Yale's Flawed UWC Sexual Misconduct Policies
Yale is concerned that students facing sexual misconduct charges might not fully understand the manner in which such complaints are handled. So the university is creating a list of advisors who can assist both complainants and respondents, according to a recent story in the Yale Daily News. Paradoxically, the rules governing the handling of these complaints deprive students of the right to have a lawyer assist them. If the university were serious about protecting the rights of accused students, it would permit lawyers to represent students.
The University-Wide Committee on Sexual Misconduct, UWC, is a murky, medieval sort of entity. It is chaired by an Ecology and Evolutionary Biology Professor, David Post. It is advised by a Title IX Steering Committee, a group tasked with creating policies and procedures designed and intended to assure that the university complies with Title IX reporting and investigative protocols. Deputy Provost Stephanie Spangler is the university’s Title IX Coordinator. The university has its own legal counsel.
Access to lucrative federal grants hangs on compliance with Title IX. That means the university must commit to, and execute, a policy of non-compliance with on-campus sexual misconduct. It must investigate, and, where appropriate, discipline.
It must due this in the hothouse environment of an undergraduate collegiate environment, where hormones often prove the truth of what David Hume once said in a far more cerebral context: Reason is, and always shall be, the slave of the passions.
As fashions change, so do moral crusades. Just now, campuses, including Yale, are often accused of not doing enough to clamp down on sexual misconduct. A new prudery is in the air. `No' doesn’t just mean`no' any longer. Unwary students are best advised to get a sworn affidavit before the next kiss. A misstep can put you in front of the UWC, and, candidly, behind bars.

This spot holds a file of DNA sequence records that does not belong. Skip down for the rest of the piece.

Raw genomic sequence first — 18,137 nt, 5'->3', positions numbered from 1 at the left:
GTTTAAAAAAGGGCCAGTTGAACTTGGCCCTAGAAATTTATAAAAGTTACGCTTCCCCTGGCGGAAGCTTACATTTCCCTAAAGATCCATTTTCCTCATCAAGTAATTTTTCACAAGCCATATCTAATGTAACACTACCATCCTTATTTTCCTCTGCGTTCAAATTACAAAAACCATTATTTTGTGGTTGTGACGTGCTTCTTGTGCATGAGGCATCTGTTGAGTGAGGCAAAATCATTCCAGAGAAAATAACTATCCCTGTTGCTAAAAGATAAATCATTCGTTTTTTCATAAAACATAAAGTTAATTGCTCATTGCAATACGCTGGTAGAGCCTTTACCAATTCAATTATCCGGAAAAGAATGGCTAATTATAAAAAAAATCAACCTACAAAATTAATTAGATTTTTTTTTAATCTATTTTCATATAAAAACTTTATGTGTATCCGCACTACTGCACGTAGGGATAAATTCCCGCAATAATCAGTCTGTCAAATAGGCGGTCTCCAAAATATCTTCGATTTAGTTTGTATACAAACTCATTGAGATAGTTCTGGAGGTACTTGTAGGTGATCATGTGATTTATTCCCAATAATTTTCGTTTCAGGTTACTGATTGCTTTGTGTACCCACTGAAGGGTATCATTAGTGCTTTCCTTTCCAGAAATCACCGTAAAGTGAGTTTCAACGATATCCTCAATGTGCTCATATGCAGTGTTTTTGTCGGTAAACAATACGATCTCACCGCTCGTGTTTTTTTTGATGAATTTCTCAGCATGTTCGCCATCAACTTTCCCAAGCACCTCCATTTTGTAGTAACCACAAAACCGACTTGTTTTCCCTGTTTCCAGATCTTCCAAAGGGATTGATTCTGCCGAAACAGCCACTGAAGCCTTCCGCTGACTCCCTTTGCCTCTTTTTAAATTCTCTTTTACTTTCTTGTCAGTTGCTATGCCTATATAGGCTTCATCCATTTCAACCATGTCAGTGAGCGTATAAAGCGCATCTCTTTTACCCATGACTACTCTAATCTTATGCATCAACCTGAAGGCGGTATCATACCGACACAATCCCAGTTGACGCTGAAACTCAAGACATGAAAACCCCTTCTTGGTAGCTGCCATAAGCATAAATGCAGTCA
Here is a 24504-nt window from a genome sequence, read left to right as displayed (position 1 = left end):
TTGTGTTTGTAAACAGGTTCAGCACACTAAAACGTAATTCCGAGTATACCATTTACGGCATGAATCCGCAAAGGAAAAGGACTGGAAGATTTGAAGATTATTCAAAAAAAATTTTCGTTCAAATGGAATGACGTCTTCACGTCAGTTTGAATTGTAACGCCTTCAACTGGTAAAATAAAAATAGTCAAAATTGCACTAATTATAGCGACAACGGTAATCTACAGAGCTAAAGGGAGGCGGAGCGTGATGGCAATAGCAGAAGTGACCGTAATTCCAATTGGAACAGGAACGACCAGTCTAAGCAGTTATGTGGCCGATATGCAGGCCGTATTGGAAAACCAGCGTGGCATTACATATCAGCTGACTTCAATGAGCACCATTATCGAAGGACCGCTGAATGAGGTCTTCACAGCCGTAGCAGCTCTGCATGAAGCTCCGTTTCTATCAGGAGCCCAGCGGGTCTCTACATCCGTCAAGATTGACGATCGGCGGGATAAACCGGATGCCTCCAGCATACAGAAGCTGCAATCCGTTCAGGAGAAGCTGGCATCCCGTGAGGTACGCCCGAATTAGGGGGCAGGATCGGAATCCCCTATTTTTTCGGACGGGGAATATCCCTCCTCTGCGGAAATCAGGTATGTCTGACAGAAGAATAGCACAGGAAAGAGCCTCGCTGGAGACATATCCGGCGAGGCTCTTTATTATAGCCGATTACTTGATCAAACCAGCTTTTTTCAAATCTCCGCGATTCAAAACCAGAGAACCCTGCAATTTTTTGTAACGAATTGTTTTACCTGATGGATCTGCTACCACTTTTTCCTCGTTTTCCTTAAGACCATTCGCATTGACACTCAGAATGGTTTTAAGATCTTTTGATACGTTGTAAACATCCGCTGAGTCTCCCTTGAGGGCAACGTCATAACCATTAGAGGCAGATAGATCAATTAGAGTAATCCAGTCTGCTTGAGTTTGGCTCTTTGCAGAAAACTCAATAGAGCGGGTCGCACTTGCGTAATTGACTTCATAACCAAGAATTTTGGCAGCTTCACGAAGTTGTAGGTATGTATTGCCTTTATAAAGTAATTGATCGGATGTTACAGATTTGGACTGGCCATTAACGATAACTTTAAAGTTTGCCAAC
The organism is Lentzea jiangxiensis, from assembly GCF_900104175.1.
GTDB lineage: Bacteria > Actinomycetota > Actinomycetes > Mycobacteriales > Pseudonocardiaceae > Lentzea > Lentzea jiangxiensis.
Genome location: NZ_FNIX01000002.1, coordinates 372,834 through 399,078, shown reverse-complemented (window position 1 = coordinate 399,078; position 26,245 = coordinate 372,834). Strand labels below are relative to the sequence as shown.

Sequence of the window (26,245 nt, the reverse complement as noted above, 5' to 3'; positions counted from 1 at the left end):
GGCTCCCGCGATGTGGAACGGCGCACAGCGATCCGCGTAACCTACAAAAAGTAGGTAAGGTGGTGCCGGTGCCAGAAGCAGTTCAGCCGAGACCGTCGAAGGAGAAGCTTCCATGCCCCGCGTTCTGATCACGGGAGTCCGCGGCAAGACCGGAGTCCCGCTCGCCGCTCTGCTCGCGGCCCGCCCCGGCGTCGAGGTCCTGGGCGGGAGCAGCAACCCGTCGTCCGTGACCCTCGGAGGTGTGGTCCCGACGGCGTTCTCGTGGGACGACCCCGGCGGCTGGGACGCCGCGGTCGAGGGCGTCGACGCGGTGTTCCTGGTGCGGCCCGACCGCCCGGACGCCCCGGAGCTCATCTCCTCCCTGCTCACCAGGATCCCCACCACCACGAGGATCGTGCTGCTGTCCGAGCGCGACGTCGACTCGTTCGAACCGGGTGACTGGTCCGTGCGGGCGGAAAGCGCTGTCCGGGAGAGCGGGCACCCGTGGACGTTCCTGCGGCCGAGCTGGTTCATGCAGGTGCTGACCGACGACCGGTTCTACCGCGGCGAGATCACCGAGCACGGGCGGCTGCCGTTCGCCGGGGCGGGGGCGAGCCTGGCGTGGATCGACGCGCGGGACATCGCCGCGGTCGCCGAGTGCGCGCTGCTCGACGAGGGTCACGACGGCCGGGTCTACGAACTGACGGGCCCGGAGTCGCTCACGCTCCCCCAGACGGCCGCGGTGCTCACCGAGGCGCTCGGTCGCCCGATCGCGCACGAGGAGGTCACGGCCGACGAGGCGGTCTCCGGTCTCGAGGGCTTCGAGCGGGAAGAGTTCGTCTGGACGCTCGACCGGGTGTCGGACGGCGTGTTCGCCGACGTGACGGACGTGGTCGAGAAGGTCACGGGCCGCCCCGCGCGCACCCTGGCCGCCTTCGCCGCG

The university knows this. It employs its own police department. Yale police officers investigate claims of sexual misconduct, and report their findings to the university. Yale police officers also have a close working relationship with the New Haven police department, and with local prosecutors. At any given moment, prosecutors may be investigating a handful of Yale sexual misconduct cases.
A student facing a sexual misconduct complaint from a fellow students is looking at far more than mere expulsion – a felony record, prison time, registration as a sex offender, a lengthy period of intrusive probation also hang in the balance. That the university thinks a part-time “advocate” rushed through some university orientation on sexual misconduct policies is capable of protecting an accused’s interests is staggeringly naïve.
I understand the impulse to keep lawyers our of the UWC proceedings. Yale is family, the argument goes – a community of scholars learning to live together. Bringing litigious barbarians – lawyers – into the temple soils everyone and everything. That’s fine reasoning when the stakes are low. But when prison waits in the wings, doesn’t the university think its students are worthy of the best possible defense?
Current rules permit an accused to hire a lawyer. That lawyer can run interference with the police, deciding when, and if, to cooperate with the investigation. A lawyer can also advise the student on his rights and duties under the written policies of the university. Given enough time, the lawyer can also help prepare the student to appear at the UWC hearings.
But lawyers cannot appear at university hearings on behalf of the accused.
That’s ridiculous. A university devoted to taking care of its students should see to it that its charges aren’t thrown to politically correct wolves.
Joe Cohn, legislative and policy director for the Foundation for Individual Rights in Education, nailed it: “Schools at the very least should be providing students with the right to hire lawyers who can actively participate,… It’s a safeguard on making sure that someone is representing the student’s , and only the student’s, interests,” he said.
What is Yale afraid of, really?